Ellen was our captain. When they started canceling step classes at Body Strength Fitness, a small, privately owned gym on 106th Street and Broadway, Ellen clandestinely circulated a petition for the reinstatement of high-energy aerobic courses. She solicited support before and after classes. She held impromptu meetings in the locker room. She kept the whole of the high-impact faction up to date on the status of the petition — “40… 50… 75 signatures!”
A couple of weeks after she’d started the petition, Ellen walked into the Sunday morning step class noticeably shaken. She paced behind her step with clenched fists, shaking her head at the floor.
“Hi, Ellen,” I smiled.
“I gave Andrew the petition,” she said, her voice cracked and edgy. “You’re not going to believe what that bastard said to me. He completely belittled me. He said it was completely absurd. He said it was like a revolution. He said he’d talked to people who signed the petition and none of them had any idea what they were signing. He’s such a fucking tyrant!”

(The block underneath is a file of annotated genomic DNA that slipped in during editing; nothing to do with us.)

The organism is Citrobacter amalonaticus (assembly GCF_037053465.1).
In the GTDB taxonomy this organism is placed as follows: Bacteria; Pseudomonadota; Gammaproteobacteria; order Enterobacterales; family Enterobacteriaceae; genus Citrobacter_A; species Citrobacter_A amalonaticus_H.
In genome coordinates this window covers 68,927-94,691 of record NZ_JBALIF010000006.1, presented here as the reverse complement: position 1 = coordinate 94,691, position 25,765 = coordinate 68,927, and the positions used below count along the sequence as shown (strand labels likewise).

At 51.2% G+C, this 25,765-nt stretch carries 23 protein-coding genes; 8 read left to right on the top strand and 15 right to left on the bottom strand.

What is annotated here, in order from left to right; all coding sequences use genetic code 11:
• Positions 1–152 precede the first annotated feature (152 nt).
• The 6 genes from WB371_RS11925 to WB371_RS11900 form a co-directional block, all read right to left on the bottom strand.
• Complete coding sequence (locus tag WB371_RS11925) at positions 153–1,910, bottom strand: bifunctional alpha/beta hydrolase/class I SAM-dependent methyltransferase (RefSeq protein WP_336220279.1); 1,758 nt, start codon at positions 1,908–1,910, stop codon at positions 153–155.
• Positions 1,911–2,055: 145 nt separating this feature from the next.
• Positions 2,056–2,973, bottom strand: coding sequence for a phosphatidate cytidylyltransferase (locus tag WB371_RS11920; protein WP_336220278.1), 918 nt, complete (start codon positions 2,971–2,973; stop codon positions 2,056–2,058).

I hated to see Ellen, a tough metropolitan mom with a nose ring and battered Nikes, reduced to this. “That’s ridiculous,” I said. “You explained to everyone what the petition was for. They probably just didn’t want to confront Andrew,” I suggested then glanced around to make sure no one was eavesdropping.
That was Ellen’s last class at Body Strength. I never saw her again, though her membership wasn’t up for a month. Checking in with Andrew, the manager of Body Strength, was, no doubt, too much of a disgrace for our fallen captain to bear.
Step originated in 1994, and some say it’s simply outmoded. Some say it’s dying out because it’s hard on your knees, ankles, feet, bones and joints. People like Ellen and I didn’t care. We didn’t have any delusions about step being good for us; we did it because it felt good. We were there for the free-flowing adrenalin, the surging endorphins. Ellen was a 53-year-old mother of two who lived a block from Body Strength and liked to squeeze in a step class after she got off work, before going home to have dinner with her daughters. “I just want to keep doing this until I can’t do it anymore,” she told me once.
After Ellen left, Body Strength started replacing more of the step aerobics and body sculpting courses with tranquil, low-impact courses like pilates and NIA (Neuromuscular Integrative Action, pronounced nee-a). Pilates emphasizes breathing, form, and posture through a series of floor exercises. NIA is described as “a creative non-impact aerobic movement blending principals of modern dance, martial arts, and alignment into a fun and freeing aerobic workout.”
“Step is out and NIA is in,” Andrew told us disgruntled members. “It’s the new thing at all the big gyms and we have to keep up.”